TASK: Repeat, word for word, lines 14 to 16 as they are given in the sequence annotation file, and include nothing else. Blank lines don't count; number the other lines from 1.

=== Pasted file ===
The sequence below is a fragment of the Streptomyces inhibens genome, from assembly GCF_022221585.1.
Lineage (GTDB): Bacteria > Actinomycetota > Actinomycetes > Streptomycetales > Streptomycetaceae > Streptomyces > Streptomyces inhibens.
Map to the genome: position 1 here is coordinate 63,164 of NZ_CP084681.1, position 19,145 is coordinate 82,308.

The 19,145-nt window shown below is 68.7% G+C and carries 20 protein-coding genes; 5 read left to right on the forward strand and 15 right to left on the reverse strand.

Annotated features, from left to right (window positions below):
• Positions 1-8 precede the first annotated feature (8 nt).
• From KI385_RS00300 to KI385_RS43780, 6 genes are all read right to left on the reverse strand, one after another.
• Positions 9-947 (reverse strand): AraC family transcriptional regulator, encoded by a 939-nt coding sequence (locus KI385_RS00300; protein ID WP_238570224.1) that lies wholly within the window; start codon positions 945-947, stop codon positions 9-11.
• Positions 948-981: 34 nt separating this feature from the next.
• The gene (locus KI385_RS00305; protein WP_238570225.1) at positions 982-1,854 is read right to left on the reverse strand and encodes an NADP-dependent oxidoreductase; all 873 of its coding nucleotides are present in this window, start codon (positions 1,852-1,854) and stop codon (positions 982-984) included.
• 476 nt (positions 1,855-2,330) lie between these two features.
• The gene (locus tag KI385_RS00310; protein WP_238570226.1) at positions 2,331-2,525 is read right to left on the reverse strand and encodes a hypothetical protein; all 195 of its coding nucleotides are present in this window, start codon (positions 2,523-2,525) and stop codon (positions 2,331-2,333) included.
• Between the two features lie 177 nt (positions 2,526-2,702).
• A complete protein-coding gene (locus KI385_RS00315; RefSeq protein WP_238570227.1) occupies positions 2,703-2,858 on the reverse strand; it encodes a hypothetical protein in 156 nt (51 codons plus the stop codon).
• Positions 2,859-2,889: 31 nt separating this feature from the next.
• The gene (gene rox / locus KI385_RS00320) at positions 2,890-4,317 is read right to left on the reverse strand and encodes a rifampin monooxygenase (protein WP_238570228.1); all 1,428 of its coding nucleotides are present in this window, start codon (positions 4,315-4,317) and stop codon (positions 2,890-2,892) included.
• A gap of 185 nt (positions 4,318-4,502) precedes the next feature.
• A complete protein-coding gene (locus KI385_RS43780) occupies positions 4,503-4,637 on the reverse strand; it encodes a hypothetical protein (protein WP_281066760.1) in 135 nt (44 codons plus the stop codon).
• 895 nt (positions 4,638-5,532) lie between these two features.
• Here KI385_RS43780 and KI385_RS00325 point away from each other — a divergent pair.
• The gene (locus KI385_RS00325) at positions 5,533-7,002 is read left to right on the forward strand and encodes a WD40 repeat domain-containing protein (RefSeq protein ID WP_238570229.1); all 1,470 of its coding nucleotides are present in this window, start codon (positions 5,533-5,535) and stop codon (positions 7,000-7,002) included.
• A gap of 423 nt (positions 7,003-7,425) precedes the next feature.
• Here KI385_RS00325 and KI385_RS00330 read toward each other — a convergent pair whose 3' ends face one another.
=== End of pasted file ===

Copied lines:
• A complete protein-coding gene (locus KI385_RS00315; RefSeq protein WP_238570227.1) occupies positions 2,703-2,858 on the reverse strand; it encodes a hypothetical protein in 156 nt (51 codons plus the stop codon).
• Positions 2,859-2,889: 31 nt separating this feature from the next.
• The gene (gene rox / locus KI385_RS00320) at positions 2,890-4,317 is read right to left on the reverse strand and encodes a rifampin monooxygenase (protein WP_238570228.1); all 1,428 of its coding nucleotides are present in this window, start codon (positions 4,315-4,317) and stop codon (positions 2,890-2,892) included.